Friday, August 7, 2015

Improving Attitudes and Behaviors towards Internal Medicine Grand Rounds by Incorporating the Theory of Planned Behavior

James Michael Fuller, MD, MEd
Greenville Hospital System

Background: Many institutions have noted a decline in Grand Rounds attendance. There is little data exploring factors that influence the decision to attend Grand Rounds.

Objective: A formal evaluation was undertaken to assess the factors leading to declining Grand Rounds attendance. An intervention was planned that incorporated a theory of attitude formation to determine if Grand Rounds attendance could be impacted.

Methods: This study applied a simple time-series design with the addition of qualitative data through mixed methodology. Pre-interventional data was obtained through archived Grand Rounds records, multiple intelligences testing, and a survey administered to potential participants. An intervention based on the theory of planned behavior was formulated. Pre- and post-intervention Grand Rounds attendance was documented. A post-intervention focus group interview with participants was also conducted.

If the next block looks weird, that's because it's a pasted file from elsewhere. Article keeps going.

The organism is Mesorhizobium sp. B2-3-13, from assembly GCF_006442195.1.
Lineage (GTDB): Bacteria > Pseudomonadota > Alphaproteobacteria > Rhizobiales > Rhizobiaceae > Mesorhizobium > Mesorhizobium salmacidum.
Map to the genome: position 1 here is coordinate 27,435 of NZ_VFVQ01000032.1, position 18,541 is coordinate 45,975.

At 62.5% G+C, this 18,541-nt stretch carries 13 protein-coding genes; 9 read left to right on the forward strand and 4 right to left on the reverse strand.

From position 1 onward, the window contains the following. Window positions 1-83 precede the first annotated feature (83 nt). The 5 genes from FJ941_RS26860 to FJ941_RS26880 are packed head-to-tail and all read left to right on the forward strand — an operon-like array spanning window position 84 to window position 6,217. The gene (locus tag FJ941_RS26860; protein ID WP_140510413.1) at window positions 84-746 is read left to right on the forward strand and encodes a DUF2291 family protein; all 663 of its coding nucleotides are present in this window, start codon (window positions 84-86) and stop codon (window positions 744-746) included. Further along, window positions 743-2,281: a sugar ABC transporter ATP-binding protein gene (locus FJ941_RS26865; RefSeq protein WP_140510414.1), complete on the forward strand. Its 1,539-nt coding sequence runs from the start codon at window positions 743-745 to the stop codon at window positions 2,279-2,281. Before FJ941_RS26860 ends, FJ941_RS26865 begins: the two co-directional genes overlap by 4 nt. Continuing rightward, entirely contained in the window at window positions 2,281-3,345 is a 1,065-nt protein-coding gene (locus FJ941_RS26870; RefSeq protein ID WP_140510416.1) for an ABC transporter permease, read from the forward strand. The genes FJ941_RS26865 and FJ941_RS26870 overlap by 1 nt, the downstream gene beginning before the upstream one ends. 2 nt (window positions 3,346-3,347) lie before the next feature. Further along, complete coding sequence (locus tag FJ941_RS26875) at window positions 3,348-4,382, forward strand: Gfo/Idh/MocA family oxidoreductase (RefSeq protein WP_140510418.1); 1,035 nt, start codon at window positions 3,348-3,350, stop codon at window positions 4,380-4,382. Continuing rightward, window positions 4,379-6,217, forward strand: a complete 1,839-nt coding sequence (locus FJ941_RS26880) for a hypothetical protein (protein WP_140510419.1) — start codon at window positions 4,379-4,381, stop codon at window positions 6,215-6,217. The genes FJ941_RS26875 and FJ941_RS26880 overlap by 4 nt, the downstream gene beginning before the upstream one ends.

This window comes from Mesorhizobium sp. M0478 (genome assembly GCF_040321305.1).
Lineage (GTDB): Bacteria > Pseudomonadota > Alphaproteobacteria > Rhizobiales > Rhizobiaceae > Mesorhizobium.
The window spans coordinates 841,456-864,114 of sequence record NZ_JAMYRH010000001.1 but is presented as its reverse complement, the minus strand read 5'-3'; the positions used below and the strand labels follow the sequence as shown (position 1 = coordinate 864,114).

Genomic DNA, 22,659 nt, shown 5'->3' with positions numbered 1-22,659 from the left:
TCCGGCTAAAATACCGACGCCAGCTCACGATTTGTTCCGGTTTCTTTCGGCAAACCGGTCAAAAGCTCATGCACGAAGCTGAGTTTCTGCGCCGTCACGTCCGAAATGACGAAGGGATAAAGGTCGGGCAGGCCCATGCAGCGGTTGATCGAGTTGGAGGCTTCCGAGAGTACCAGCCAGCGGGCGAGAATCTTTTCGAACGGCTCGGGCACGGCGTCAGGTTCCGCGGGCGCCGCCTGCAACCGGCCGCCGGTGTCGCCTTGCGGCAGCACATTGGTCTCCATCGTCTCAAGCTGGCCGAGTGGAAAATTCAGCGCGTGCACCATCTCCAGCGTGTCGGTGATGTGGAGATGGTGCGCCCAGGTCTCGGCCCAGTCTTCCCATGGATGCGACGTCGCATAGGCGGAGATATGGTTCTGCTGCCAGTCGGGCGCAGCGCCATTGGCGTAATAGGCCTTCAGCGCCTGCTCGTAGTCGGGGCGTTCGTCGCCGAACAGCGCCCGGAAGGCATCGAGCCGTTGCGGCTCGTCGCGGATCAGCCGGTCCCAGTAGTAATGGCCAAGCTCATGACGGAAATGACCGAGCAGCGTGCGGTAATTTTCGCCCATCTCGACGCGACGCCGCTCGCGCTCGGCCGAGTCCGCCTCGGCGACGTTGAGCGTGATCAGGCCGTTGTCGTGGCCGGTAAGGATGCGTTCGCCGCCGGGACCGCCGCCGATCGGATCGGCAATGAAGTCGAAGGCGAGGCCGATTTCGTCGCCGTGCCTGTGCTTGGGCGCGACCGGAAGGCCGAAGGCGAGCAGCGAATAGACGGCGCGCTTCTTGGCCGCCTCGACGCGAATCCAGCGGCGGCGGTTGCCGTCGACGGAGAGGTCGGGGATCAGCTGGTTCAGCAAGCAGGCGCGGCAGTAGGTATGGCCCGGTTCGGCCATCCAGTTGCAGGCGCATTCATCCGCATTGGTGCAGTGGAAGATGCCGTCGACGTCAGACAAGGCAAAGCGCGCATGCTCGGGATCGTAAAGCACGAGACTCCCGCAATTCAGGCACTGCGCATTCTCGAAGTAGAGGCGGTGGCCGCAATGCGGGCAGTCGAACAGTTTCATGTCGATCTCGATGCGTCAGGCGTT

Results: The pre-intervention survey elucidated many of the factors impacting attendance. The multiple intelligences profiles demonstrated a strikingly high percentage of participants are kinetic, self, social, and naturalist learners, while surprisingly few are verbal. A review of formats during the pre-intervention study period revealed that nearly all of the presentations were lecture-based. Post-intervention, the presentation formats changed dramatically, largely employing active learning modalities. Post-intervention Grand Rounds attendance increased by 54.4% (p<0.5). The post-intervention focus group interview revealed seven emerging themes with striking parallels and complementarity with the quantitative data sets.

Conclusions: This study demonstrated that an intervention based on the strategic theory of planned behavior can be developed to reach the goal of increasing attendance at Grand Rounds.